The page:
New Orleans Saints [Previous Ranking: 21]
It’s hard to peg exactly how the New Orleans Saints 2022 squad will look. Notably, long-time head coach Sean Payton retired, leaving defensive-minded coach Dennis Allen at the helm. There certainty could be a good offense that revolves around Jameis Winston, returning-from-injury Alvin Kamara and Michael Thomas, and new addition Jarvis Landry. An already-intriguing defense added Tyrann Mathieu as well. While I’m much more player-focused in my predictions, New Orleans’ fate may come down to coaching: this could be a Top 10 team or a Bottom 10 team, I can’t really tell yet.
Washington Commanders [Previous Ranking: 23]
Washington (playing as “Football Team”) had a respectable 7-10 finish last season despite a laughably bad defense. Taylor Heinicke was a fine quarterback, which makes acquiring Carson Wentz a bit of a head-scratching move. Yes, Washington wanted to upgrade at the position, but Wentz is simply a Top 25 quarterback, nothing more, nothing less. If I were Washington, I would have invested in other areas, but Wentz should make out pretty well with Antonio Gibson, Terry McLaurin, and Curtis Samuel on his side. Still, Washington has quite a gap to close between themselves and Dallas/Philadelphia in the NFC East.
Pittsburgh Steelers [Previous Ranking: 22]
I’m not convinced Mason Rudolph, Mitch Trubisky, or Kenny Pickett are the answer for the Pittsburgh Steelers. Fortunately, I also don’t think Ben Roethlisberger’s retirement leaves that big of a hole to fill. The Steelers have some nice weapons, like Top 10 running back Najee Harris and receivers Diontae Johnson and Chase Claypool. Defensive standouts include T.J. Watt, Cameron Heyward, and Minkah Fitzpatrick, but the Steelers are just a few pieces away from a complete product on either side of the ball.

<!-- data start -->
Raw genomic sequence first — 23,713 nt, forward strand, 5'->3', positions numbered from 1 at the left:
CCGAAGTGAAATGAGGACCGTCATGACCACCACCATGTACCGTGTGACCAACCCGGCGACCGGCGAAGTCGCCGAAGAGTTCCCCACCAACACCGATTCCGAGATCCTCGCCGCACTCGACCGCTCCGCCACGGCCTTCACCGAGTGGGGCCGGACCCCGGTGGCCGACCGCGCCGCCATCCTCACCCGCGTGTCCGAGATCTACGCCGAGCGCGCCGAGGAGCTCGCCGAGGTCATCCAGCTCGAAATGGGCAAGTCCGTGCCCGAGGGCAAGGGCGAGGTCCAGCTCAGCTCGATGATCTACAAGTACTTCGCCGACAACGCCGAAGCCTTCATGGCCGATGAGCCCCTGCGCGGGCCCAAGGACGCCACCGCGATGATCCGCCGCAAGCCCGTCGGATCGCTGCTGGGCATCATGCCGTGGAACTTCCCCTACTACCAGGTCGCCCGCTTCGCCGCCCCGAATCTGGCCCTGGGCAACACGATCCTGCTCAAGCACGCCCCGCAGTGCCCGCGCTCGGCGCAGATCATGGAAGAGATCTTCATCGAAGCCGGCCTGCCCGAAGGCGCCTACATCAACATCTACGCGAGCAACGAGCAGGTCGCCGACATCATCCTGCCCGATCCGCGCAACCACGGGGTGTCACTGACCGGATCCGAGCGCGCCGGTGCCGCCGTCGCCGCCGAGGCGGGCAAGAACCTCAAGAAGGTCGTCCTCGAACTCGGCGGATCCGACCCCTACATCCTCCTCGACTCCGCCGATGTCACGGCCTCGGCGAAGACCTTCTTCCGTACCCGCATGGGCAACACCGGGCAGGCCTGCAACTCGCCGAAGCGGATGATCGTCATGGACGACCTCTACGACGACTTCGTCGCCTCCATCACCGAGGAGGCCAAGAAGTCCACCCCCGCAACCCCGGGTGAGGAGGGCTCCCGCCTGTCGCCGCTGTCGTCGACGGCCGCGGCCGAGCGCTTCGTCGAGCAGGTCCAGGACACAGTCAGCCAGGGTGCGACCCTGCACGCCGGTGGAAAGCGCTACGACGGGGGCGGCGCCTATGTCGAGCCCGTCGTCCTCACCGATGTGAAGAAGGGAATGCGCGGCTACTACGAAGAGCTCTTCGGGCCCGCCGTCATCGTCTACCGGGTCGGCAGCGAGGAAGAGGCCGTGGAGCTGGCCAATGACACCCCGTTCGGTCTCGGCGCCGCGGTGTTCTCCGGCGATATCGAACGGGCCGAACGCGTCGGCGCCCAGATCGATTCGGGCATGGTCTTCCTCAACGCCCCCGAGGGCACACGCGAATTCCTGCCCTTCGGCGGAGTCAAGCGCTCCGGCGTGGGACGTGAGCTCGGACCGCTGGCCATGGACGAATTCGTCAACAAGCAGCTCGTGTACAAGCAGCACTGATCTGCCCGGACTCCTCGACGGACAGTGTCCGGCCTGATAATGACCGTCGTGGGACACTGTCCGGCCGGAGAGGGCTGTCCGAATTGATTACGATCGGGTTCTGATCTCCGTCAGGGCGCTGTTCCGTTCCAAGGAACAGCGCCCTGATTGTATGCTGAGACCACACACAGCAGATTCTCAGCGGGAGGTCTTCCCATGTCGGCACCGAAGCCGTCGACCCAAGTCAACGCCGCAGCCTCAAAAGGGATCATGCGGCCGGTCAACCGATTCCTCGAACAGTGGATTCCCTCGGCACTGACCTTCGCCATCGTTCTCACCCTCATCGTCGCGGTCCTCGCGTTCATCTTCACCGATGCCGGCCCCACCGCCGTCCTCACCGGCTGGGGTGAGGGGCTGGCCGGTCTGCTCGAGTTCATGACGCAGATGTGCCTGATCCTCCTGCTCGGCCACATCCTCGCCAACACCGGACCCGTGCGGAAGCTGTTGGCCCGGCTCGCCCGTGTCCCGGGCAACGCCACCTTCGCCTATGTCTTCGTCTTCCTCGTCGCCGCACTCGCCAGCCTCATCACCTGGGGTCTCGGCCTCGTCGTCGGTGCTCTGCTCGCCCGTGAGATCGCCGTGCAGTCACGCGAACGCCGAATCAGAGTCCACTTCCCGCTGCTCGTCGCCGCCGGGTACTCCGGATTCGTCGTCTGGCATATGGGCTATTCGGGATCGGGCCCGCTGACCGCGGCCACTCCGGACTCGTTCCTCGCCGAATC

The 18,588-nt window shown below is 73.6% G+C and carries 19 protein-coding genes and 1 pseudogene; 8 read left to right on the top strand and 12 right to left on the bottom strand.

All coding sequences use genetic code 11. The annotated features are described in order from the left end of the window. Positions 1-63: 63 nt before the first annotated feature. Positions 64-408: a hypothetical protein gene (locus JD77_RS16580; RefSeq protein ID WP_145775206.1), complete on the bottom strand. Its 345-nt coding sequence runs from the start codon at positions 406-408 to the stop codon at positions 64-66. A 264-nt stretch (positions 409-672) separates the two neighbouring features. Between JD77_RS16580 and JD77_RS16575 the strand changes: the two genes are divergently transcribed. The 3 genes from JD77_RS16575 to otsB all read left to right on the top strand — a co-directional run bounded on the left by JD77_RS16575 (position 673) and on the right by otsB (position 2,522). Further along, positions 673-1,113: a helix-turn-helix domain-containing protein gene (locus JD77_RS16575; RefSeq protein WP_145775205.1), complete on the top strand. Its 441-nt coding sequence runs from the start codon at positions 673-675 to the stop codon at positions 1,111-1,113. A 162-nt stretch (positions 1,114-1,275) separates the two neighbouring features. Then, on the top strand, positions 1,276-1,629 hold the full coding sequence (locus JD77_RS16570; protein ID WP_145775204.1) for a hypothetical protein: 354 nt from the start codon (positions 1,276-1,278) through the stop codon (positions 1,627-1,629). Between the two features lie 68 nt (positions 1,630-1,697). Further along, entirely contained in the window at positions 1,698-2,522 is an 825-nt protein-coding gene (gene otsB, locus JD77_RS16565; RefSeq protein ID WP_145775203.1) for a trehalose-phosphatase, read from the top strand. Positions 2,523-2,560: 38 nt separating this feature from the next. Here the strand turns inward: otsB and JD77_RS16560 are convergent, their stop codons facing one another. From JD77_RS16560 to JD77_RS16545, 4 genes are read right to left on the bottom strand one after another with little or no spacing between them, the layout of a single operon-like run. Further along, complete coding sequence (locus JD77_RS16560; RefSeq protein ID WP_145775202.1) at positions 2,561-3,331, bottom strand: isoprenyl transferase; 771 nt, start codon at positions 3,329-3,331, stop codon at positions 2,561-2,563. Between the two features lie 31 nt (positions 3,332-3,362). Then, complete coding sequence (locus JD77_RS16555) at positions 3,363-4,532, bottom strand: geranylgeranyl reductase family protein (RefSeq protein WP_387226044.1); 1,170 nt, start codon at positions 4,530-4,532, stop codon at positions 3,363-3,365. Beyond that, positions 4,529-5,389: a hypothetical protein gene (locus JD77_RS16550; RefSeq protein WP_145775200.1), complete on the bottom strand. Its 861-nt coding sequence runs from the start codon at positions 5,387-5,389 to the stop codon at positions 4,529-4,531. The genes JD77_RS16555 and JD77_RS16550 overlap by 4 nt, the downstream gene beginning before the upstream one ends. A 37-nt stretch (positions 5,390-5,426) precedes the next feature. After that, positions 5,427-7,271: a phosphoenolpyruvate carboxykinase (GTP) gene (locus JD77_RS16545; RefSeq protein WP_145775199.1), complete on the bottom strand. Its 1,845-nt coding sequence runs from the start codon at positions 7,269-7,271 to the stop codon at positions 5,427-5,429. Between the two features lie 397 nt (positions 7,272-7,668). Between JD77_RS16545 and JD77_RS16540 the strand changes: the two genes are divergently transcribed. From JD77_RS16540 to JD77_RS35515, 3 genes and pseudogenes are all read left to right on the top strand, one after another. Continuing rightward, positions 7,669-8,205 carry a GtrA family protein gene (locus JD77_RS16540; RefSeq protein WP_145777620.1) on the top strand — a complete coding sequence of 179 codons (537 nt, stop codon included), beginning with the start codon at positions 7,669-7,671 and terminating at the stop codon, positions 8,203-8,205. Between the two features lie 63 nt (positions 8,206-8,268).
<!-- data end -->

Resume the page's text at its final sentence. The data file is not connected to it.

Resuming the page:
Carolina Panthers [Previous Ranking: 26]
The Carolina Panthers were downright horrible after a surprising 3-0 start last season. But losing star running back Christian McCaffrey and having Sam Darnold on revolving availability certainly didn’t help. This season, former Browns quarterback and first overall pick Baker Mayfield will likely be the signal-caller: raising Carolina’s ceiling. The Panthers have a chance to shoot up these ranking if Mayfield’s offense clicks (25-year-old wideout D.J. Moore should be getting a lot of targets) and the defense can hold their own. For now, a cautious #24 ranking for Carolina.
Detroit Lions [Previous Ranking: 29]